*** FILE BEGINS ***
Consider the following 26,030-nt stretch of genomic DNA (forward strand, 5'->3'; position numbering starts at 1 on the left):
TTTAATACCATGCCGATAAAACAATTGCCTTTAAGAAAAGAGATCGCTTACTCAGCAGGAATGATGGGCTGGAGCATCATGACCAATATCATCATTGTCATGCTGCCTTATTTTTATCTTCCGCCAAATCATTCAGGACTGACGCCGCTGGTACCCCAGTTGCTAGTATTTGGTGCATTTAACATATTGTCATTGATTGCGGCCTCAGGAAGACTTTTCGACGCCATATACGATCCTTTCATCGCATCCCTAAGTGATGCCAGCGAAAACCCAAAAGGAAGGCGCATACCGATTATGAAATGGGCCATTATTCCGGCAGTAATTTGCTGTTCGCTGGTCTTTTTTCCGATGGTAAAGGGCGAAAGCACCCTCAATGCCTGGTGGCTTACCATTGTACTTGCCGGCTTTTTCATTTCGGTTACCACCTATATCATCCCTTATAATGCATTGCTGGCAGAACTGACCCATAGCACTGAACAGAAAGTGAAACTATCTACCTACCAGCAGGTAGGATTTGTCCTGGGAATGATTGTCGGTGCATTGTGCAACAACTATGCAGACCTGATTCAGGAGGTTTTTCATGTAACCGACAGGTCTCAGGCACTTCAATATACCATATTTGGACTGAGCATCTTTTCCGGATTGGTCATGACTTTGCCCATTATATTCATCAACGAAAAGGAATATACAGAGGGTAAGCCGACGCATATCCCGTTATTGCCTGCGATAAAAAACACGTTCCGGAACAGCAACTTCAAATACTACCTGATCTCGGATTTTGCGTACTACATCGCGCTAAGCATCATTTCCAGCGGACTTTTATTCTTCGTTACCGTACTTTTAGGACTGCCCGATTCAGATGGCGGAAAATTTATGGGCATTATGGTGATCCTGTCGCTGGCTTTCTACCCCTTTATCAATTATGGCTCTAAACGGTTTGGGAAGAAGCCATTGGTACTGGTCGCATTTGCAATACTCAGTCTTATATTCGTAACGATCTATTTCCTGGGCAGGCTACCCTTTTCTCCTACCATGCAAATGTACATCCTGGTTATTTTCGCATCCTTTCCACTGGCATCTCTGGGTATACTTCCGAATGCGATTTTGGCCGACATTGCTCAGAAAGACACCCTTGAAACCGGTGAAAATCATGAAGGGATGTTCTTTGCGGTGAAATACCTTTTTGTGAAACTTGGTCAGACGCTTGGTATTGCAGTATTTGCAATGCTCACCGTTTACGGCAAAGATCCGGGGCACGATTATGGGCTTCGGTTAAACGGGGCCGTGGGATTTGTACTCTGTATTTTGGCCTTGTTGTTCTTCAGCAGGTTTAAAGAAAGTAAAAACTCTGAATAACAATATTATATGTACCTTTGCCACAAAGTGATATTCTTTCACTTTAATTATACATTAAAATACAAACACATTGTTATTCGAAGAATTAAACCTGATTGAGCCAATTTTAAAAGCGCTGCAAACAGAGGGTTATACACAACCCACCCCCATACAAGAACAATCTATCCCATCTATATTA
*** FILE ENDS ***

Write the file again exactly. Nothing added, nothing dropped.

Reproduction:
Consider the following 26,030-nt stretch of genomic DNA (forward strand, 5'->3'; position numbering starts at 1 on the left):
TTTAATACCATGCCGATAAAACAATTGCCTTTAAGAAAAGAGATCGCTTACTCAGCAGGAATGATGGGCTGGAGCATCATGACCAATATCATCATTGTCATGCTGCCTTATTTTTATCTTCCGCCAAATCATTCAGGACTGACGCCGCTGGTACCCCAGTTGCTAGTATTTGGTGCATTTAACATATTGTCATTGATTGCGGCCTCAGGAAGACTTTTCGACGCCATATACGATCCTTTCATCGCATCCCTAAGTGATGCCAGCGAAAACCCAAAAGGAAGGCGCATACCGATTATGAAATGGGCCATTATTCCGGCAGTAATTTGCTGTTCGCTGGTCTTTTTTCCGATGGTAAAGGGCGAAAGCACCCTCAATGCCTGGTGGCTTACCATTGTACTTGCCGGCTTTTTCATTTCGGTTACCACCTATATCATCCCTTATAATGCATTGCTGGCAGAACTGACCCATAGCACTGAACAGAAAGTGAAACTATCTACCTACCAGCAGGTAGGATTTGTCCTGGGAATGATTGTCGGTGCATTGTGCAACAACTATGCAGACCTGATTCAGGAGGTTTTTCATGTAACCGACAGGTCTCAGGCACTTCAATATACCATATTTGGACTGAGCATCTTTTCCGGATTGGTCATGACTTTGCCCATTATATTCATCAACGAAAAGGAATATACAGAGGGTAAGCCGACGCATATCCCGTTATTGCCTGCGATAAAAAACACGTTCCGGAACAGCAACTTCAAATACTACCTGATCTCGGATTTTGCGTACTACATCGCGCTAAGCATCATTTCCAGCGGACTTTTATTCTTCGTTACCGTACTTTTAGGACTGCCCGATTCAGATGGCGGAAAATTTATGGGCATTATGGTGATCCTGTCGCTGGCTTTCTACCCCTTTATCAATTATGGCTCTAAACGGTTTGGGAAGAAGCCATTGGTACTGGTCGCATTTGCAATACTCAGTCTTATATTCGTAACGATCTATTTCCTGGGCAGGCTACCCTTTTCTCCTACCATGCAAATGTACATCCTGGTTATTTTCGCATCCTTTCCACTGGCATCTCTGGGTATACTTCCGAATGCGATTTTGGCCGACATTGCTCAGAAAGACACCCTTGAAACCGGTGAAAATCATGAAGGGATGTTCTTTGCGGTGAAATACCTTTTTGTGAAACTTGGTCAGACGCTTGGTATTGCAGTATTTGCAATGCTCACCGTTTACGGCAAAGATCCGGGGCACGATTATGGGCTTCGGTTAAACGGGGCCGTGGGATTTGTACTCTGTATTTTGGCCTTGTTGTTCTTCAGCAGGTTTAAAGAAAGTAAAAACTCTGAATAACAATATTATATGTACCTTTGCCACAAAGTGATATTCTTTCACTTTAATTATACATTAAAATACAAACACATTGTTATTCGAAGAATTAAACCTGATTGAGCCAATTTTAAAAGCGCTGCAAACAGAGGGTTATACACAACCCACCCCCATACAAGAACAATCTATCCCATCTATATTA